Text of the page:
On Wednesday, May 4, the NHL announced that Edmonton Oilers defenceman Darnell Nurse has been nominated for the King Clancy Memorial Trophy.
The award is annually presented “to the player who best exemplifies leadership qualities on and off the ice and has made a noteworthy humanitarian contribution in his community.” Each of the league’s 32 teams selects one nominee, from which three finalists will be named for the 2021-22 NHL Awards.
Nurse is greatly deserving of his nomination, an it’s nice to see him receive such recognition considering he isn’t always truly appreciated in Oil Country these days.
The 27-year-old blueliner has become something of a lightning rod in Edmonton. His play hasn’t quite been at the level as during his breakout campaign last season, making him an easy target for detractors critical of the eight-year, $74 million contract extension that Nurse signed last August.
Fans can be mad at the size of the extension (which begins next season), but that was the going rate for top-pairing defensemen after the market was set early last offseason when the Colorado Avalanche re-signed Cale Makar for six years at $54 million and Seth Jones signed an eight-year, $76-million extension with the Chicago Blackhawks. Is Nurse’s deal going to prove a gross overpay? Could it actually end up being a bargain? Something in between? Only time will tell.
All of which is beside the point. The fact is, there is much to celebrate now about Nurse, someone who the Oilers as a team and Edmonton as a city are lucky to have. That’s what the King Clancy Memorial Award highlights.
Nurse’s Leadership On and Off the Ice
The 2021-22 season was Nurse’s third serving as an alternate captain for the Oilers, and he is increasingly showing traits worthy of wearing the ‘C’ as a leader by example.
Before the arrival of Evander Kane, who joined Edmonton after signing as a free agent on Jan. 27, Nurse was the only Oiler who could be counted on to stick up for his teammates. Nurse continues to be a workhorse, leading the Oilers in ice time at a whopping 25:03 per game, including 21:08 at even strength which is fourth in the NHL. He’s unafraid to throw himself in the line of fire, leading the Oilers in blocked shots (132 in 71 games), as well as hits (196).
There was a stretch early in the season when the Oilers spiraled with just two wins in 15 games between Dec. 3 and Jan 20. Edmonton’s post-game media availabilities grew increasingly tense as the same unpleasant questions were asked over and over and over. Nurse was perhaps most often trotted out to take the questions, which he handled with unfailing composure and a degree of candor.
Nurse’s Contributions to the Community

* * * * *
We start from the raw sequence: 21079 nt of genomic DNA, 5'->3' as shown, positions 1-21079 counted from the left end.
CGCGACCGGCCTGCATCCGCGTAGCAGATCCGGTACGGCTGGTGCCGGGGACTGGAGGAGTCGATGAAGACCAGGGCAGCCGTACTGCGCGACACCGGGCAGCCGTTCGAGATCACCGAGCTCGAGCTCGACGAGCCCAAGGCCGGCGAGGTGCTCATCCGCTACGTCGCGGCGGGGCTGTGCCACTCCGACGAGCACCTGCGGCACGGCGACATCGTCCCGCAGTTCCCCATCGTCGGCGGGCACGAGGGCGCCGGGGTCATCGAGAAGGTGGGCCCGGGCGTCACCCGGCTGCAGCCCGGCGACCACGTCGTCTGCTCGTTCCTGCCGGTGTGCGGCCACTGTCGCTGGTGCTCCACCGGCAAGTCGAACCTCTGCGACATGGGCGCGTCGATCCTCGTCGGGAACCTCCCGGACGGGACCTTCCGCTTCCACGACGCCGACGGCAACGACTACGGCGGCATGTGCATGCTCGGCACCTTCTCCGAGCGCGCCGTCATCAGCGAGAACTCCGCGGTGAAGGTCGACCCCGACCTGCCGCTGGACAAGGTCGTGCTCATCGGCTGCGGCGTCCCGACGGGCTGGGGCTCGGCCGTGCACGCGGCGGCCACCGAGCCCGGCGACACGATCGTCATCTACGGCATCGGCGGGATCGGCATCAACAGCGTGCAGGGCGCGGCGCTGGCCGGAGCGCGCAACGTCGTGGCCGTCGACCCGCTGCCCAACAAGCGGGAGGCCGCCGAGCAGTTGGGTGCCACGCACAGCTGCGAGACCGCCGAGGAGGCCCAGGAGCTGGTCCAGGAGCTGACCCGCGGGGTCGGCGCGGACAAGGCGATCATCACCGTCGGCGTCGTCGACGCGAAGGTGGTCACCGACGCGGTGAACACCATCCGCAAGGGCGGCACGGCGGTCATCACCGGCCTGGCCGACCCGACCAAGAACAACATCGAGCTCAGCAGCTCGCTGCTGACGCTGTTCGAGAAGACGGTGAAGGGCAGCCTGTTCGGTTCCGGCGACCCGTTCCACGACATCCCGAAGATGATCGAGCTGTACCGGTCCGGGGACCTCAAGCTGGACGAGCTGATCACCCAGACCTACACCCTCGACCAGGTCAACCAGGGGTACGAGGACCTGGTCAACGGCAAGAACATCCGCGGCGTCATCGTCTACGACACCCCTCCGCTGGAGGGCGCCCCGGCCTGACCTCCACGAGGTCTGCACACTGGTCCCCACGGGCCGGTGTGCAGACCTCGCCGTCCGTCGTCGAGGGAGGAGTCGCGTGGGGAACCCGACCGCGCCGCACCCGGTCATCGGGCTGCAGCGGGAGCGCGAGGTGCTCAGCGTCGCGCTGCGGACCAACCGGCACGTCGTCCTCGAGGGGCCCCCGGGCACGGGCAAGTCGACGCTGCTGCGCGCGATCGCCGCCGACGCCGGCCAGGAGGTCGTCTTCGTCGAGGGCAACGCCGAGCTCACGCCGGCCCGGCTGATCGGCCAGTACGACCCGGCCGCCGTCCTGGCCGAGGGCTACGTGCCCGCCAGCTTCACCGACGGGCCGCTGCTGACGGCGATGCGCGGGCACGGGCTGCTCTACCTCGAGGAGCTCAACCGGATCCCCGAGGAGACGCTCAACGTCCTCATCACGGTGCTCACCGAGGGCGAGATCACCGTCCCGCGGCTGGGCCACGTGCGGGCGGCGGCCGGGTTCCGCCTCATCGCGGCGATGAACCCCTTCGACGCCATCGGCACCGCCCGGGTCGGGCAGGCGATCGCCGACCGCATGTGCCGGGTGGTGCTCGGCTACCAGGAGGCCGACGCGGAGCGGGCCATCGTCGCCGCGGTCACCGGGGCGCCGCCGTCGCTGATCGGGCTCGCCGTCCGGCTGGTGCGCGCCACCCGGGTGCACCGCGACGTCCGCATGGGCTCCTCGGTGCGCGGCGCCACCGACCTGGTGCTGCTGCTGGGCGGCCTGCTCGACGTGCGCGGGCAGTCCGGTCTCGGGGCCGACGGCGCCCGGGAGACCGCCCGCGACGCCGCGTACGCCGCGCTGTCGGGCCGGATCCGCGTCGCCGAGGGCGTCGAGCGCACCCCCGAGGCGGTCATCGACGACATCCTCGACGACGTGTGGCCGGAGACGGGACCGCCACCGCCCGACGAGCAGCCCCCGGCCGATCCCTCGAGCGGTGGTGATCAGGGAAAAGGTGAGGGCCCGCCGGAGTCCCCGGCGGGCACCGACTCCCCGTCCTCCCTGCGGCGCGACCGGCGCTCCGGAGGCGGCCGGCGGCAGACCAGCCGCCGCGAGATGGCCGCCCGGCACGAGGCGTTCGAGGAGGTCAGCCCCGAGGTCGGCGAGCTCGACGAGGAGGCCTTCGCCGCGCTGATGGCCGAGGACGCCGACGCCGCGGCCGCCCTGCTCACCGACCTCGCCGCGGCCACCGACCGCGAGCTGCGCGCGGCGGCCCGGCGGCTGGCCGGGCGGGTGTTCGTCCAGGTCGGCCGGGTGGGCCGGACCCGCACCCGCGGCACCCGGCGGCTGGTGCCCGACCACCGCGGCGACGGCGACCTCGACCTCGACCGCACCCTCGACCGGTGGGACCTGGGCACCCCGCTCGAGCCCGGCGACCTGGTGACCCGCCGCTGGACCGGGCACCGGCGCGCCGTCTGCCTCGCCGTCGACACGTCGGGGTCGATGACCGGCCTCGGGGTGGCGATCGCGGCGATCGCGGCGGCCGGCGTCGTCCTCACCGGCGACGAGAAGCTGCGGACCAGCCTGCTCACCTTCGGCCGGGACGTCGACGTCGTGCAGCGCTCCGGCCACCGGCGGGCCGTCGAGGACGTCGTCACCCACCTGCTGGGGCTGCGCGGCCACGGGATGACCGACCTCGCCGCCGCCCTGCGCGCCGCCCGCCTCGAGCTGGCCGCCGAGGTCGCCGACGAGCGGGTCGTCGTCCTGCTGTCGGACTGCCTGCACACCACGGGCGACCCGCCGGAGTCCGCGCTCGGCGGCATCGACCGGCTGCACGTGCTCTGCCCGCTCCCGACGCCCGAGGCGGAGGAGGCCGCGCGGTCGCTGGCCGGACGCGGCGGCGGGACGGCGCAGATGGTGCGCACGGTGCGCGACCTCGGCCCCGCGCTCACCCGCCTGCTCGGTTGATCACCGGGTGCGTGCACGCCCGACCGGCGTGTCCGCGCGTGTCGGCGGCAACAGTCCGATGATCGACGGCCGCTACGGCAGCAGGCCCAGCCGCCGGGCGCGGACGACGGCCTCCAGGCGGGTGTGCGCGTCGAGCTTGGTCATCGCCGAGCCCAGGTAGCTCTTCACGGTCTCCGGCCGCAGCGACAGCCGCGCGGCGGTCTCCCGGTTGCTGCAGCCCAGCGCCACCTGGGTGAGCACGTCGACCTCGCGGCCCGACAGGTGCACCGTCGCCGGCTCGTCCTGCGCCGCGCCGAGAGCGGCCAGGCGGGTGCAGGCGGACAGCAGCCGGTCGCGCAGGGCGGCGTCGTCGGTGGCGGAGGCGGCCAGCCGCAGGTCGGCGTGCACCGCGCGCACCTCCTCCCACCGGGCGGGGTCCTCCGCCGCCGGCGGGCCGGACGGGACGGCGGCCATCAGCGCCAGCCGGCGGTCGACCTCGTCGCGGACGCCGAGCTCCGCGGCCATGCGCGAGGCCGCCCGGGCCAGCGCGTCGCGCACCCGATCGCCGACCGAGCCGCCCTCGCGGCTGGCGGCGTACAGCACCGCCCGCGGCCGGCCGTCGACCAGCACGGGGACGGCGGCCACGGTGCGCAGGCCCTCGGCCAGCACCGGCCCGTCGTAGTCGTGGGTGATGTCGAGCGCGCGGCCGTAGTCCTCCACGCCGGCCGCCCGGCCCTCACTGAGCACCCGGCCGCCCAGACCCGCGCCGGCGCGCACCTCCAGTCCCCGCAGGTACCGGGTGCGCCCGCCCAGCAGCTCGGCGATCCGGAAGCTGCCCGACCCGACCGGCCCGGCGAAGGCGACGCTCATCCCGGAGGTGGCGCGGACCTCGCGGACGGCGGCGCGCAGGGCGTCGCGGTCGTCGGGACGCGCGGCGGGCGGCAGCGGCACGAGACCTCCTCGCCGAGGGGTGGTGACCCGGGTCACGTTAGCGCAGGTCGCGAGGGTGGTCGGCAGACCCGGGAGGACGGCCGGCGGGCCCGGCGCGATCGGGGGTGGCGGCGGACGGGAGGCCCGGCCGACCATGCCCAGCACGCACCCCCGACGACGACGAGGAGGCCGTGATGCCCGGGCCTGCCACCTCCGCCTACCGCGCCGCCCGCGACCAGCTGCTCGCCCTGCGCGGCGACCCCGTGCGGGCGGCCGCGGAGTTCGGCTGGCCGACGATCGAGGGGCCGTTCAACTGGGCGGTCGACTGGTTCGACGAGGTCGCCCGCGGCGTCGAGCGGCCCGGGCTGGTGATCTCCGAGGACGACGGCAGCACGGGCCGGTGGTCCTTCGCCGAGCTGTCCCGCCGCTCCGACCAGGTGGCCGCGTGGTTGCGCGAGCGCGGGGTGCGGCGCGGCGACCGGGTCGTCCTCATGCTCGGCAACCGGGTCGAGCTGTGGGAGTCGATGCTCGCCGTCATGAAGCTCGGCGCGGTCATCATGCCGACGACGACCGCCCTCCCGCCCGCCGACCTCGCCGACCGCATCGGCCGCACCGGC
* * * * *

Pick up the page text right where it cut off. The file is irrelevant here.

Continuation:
Edmonton has been home for Nurse ever since he was recalled from the Bakersfield Condors of the American Hockey League (AHL) early in the 2015-16 season. He’s put down roots in Edmonton, and now the Hamilton, Ont. product is giving back to the community.
In the last year, Nurse partnered with Free Play for Kids, an organization that offers sports programming to disadvantaged children in Edmonton and is supporting getting more youth from marginalized communities the opportunity to play hockey. Additionally, the Free Play for Kids “Darnell Nurse Captain of the Week” gets to chance to go to an Oilers game.
Free Play For Kids founder Tim Adams is detailed in Edify magazine article as being amazed by Nurse’s passion for the program, which is not the case of a pro athlete supporting a charity just for positive PR: “In every meeting we’ve had, his authenticity shines through,” Adams said.
Nurse hasn’t forgotten about Hamilton, either. He created a program at his old high school, St. Thomas More Catholic Secondary, that awards two $40,000 scholarships each year to students needing ﬁnancial assistance for their post-secondary education.
Celebrating Nurse for Personal Qualities
There’s no shortage of top-earning players who didn’t want to be in Edmonton because of the type of scrutiny Nurse now faces. The 27-year-old blueliner knew what he was getting into when he signed the extension but is showing that he’s committed to Edmonton – team and town.
It’s a fair comment to say a player isn’t performing up to his contract. It’s not fair to judge or treat the person under the helmet on their performance as a player. What’s great about this award is allows a player to be recognized for their quality of character.
Finalists for the 2022 King Clancy Memorial Trophy will be announced on May 20. The award has been won by an Oilers player on three occasions: Kevin Lowe in 1990, Ethan Moreau in 2009, and Andrew Ference in 2004.
Brian is an Edmonton-based sports writer and broadcaster. His experience includes working as a sports reporter for the Edmonton Sun, where he covered the Edmonton Oil Kings 2013-14 Memorial Cup championship season.